German private equity fund bets on bitcoin mining in cryptocurrency slump
- The fund manager says investors can take cue from bitcoin’s 80pc decline to bet on its mining fund
While thousands of miners in China, hurt by the recent slump in bitcoin, have called it a day, German private equity firm Xolaris is preparing to launch a US$50 million bitcoin farming fund targeting Asian investors.
The Munich-based private equity manager’s entry into the Asian market, including a new office set up in Hong Kong in July, comes at a time when cryptocurrencies have lost as much as US$700 billion in market capitalisation this month.
Stefan Klaile, managing partner of Xolaris Group, said subscription for the Asian fund would start in December after the launch of its European mother fund this week.
The European fund aims to raise €30 billion to €50 billion, with a targeted annual return of 21 per cent. The proceeds will be used to fund the expansion of an existing bitcoin mining farm housed in a data centre in Sweden.
“For our fund, we see the current price decline in bitcoin rather positively,” said Klaile. “Bitcoin mining return is affected by a combination of drivers including bitcoin price levels, hashrate, mining difficulty and the price of mining equipment such as servers. We see recent developments as giving [our mining farm operator] the opportunity to increase market share.”
Hashrate, which measures the processing power of a cryptocurrency network, has dropped significantly in recent months, to 36 PH (petahash per second) on November 25 from 60 PH at the end of October, a trend that Klaile said underlined the nervousness among miners towards the bitcoin slump.
The world’s third largest mining pool, F2pool, has reportedly said that up to 800,000 bitcoin miners in China had shut down since mid-November as those using older versions of mining gears were hit by the equipment’s higher operating costs. A bitcoin miner contributes computing power to generate new blocks and process transactions in exchange for bitcoin as reward.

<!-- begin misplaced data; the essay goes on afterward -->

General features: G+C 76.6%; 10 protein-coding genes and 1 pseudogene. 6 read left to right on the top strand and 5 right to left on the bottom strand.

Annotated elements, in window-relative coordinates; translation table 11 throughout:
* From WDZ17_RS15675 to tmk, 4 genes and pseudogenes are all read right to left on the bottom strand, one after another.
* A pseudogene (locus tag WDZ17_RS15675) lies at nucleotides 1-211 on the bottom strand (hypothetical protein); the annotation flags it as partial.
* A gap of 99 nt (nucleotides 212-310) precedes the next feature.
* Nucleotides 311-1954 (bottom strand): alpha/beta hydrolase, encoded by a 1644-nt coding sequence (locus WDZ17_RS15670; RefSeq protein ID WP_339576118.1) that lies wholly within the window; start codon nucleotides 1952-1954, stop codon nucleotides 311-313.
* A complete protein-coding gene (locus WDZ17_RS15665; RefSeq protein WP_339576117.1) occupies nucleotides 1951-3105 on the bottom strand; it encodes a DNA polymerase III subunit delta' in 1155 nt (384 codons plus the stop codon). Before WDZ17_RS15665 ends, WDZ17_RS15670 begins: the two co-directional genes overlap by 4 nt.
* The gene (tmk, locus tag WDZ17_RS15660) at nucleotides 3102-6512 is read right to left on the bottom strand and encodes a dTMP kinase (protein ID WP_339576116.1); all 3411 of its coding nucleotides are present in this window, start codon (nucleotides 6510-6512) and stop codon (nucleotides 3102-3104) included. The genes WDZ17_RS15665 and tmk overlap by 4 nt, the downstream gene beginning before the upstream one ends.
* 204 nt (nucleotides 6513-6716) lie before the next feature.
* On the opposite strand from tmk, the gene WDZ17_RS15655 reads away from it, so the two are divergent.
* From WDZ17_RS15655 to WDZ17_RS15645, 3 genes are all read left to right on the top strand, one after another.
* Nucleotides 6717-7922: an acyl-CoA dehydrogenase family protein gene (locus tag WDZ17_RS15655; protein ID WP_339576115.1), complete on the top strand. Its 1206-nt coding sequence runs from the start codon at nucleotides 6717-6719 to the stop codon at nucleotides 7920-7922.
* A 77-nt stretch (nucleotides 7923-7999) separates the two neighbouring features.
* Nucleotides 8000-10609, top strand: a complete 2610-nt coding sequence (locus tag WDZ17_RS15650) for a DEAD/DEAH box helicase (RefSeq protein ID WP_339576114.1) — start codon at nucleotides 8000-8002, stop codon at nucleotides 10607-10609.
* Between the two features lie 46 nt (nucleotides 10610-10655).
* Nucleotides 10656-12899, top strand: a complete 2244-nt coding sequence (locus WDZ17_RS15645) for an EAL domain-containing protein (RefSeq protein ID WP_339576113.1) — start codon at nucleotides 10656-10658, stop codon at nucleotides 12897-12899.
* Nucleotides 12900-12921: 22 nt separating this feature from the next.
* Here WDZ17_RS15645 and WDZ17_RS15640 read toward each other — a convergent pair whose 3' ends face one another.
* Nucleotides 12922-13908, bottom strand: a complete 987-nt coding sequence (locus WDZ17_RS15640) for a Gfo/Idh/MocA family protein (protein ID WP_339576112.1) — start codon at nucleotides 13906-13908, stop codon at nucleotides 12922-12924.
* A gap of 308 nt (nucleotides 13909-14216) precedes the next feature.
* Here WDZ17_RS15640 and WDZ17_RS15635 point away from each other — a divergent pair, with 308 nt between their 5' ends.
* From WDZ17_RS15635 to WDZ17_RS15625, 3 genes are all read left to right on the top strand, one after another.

But Klaile said the current drop in the bitcoin network processing power opened up opportunities for mining farm operators, with less players competing for a finite pool of bitcoin supply, capped at 21 million by its unnamed inventor under the pseudonym Satoshi Nakamoto. About 80 per cent of that supply has already been mined as of June.
“As private equity, we are financing real assets, which is the mining infrastructure and data centre that our funds invest in. The success of our funds and mining farm is dependent on bitcoin performance,” Klaile said. “But just like the car industry, a car maker does not stop building cars just because the market for used cars has once collapsed.”
Klaile said the two bitcoin farming funds did not take any trading risks of cryptocurrencies, and would dispose of the bitcoin generated from the mining process.
But he did not say if the funds’ managers would offload the bitcoin immediately or keep the cryptocurrency in a reserve during the funds’ tenure, only to sell at a certain level to buffer mining losses.
Xolaris, which manages five other private equity funds in renewable energy and real estate in Germany, is regulated as an alternative investment fund manager by the German Financial Supervisory Authority.
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